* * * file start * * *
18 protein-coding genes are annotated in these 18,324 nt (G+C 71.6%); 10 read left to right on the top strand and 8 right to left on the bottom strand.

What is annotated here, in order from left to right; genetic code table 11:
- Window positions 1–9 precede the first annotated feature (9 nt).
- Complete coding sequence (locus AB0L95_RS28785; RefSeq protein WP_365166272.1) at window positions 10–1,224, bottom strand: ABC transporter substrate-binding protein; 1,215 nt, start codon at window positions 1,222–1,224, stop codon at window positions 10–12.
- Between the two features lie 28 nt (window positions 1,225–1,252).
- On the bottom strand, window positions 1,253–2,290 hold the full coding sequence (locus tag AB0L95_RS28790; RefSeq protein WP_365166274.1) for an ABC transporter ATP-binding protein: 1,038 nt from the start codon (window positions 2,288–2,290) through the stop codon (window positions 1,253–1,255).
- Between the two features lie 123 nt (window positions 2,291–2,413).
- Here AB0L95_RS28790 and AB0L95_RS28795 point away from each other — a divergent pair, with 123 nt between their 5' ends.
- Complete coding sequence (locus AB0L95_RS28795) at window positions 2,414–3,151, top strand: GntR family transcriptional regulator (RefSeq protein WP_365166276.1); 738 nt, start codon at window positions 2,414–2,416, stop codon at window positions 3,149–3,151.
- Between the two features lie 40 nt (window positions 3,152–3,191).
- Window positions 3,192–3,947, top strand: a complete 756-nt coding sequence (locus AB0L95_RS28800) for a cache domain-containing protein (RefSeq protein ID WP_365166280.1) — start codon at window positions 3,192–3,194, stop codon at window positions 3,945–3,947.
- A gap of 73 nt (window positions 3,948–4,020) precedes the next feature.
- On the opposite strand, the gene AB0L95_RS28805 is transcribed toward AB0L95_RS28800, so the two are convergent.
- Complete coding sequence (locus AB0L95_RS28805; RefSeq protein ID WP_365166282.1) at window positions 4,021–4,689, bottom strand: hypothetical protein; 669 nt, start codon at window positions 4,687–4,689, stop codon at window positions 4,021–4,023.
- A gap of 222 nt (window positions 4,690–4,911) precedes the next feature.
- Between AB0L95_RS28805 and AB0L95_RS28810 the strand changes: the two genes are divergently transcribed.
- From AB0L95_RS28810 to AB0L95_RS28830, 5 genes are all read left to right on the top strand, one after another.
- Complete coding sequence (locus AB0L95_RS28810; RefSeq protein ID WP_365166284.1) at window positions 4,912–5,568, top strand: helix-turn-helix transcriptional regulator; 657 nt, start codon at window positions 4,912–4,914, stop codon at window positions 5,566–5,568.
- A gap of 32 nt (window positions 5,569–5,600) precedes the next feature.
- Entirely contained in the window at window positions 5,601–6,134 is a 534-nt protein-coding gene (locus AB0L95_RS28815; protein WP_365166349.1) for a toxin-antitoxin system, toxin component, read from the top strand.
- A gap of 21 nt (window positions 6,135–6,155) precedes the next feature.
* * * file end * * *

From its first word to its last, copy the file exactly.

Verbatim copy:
18 protein-coding genes are annotated in these 18,324 nt (G+C 71.6%); 10 read left to right on the top strand and 8 right to left on the bottom strand.

What is annotated here, in order from left to right; genetic code table 11:
- Window positions 1–9 precede the first annotated feature (9 nt).
- Complete coding sequence (locus AB0L95_RS28785; RefSeq protein WP_365166272.1) at window positions 10–1,224, bottom strand: ABC transporter substrate-binding protein; 1,215 nt, start codon at window positions 1,222–1,224, stop codon at window positions 10–12.
- Between the two features lie 28 nt (window positions 1,225–1,252).
- On the bottom strand, window positions 1,253–2,290 hold the full coding sequence (locus tag AB0L95_RS28790; RefSeq protein WP_365166274.1) for an ABC transporter ATP-binding protein: 1,038 nt from the start codon (window positions 2,288–2,290) through the stop codon (window positions 1,253–1,255).
- Between the two features lie 123 nt (window positions 2,291–2,413).
- Here AB0L95_RS28790 and AB0L95_RS28795 point away from each other — a divergent pair, with 123 nt between their 5' ends.
- Complete coding sequence (locus AB0L95_RS28795) at window positions 2,414–3,151, top strand: GntR family transcriptional regulator (RefSeq protein WP_365166276.1); 738 nt, start codon at window positions 2,414–2,416, stop codon at window positions 3,149–3,151.
- Between the two features lie 40 nt (window positions 3,152–3,191).
- Window positions 3,192–3,947, top strand: a complete 756-nt coding sequence (locus AB0L95_RS28800) for a cache domain-containing protein (RefSeq protein ID WP_365166280.1) — start codon at window positions 3,192–3,194, stop codon at window positions 3,945–3,947.
- A gap of 73 nt (window positions 3,948–4,020) precedes the next feature.
- On the opposite strand, the gene AB0L95_RS28805 is transcribed toward AB0L95_RS28800, so the two are convergent.
- Complete coding sequence (locus AB0L95_RS28805; RefSeq protein ID WP_365166282.1) at window positions 4,021–4,689, bottom strand: hypothetical protein; 669 nt, start codon at window positions 4,687–4,689, stop codon at window positions 4,021–4,023.
- A gap of 222 nt (window positions 4,690–4,911) precedes the next feature.
- Between AB0L95_RS28805 and AB0L95_RS28810 the strand changes: the two genes are divergently transcribed.
- From AB0L95_RS28810 to AB0L95_RS28830, 5 genes are all read left to right on the top strand, one after another.
- Complete coding sequence (locus AB0L95_RS28810; RefSeq protein ID WP_365166284.1) at window positions 4,912–5,568, top strand: helix-turn-helix transcriptional regulator; 657 nt, start codon at window positions 4,912–4,914, stop codon at window positions 5,566–5,568.
- A gap of 32 nt (window positions 5,569–5,600) precedes the next feature.
- Entirely contained in the window at window positions 5,601–6,134 is a 534-nt protein-coding gene (locus AB0L95_RS28815; protein WP_365166349.1) for a toxin-antitoxin system, toxin component, read from the top strand.
- A gap of 21 nt (window positions 6,135–6,155) precedes the next feature.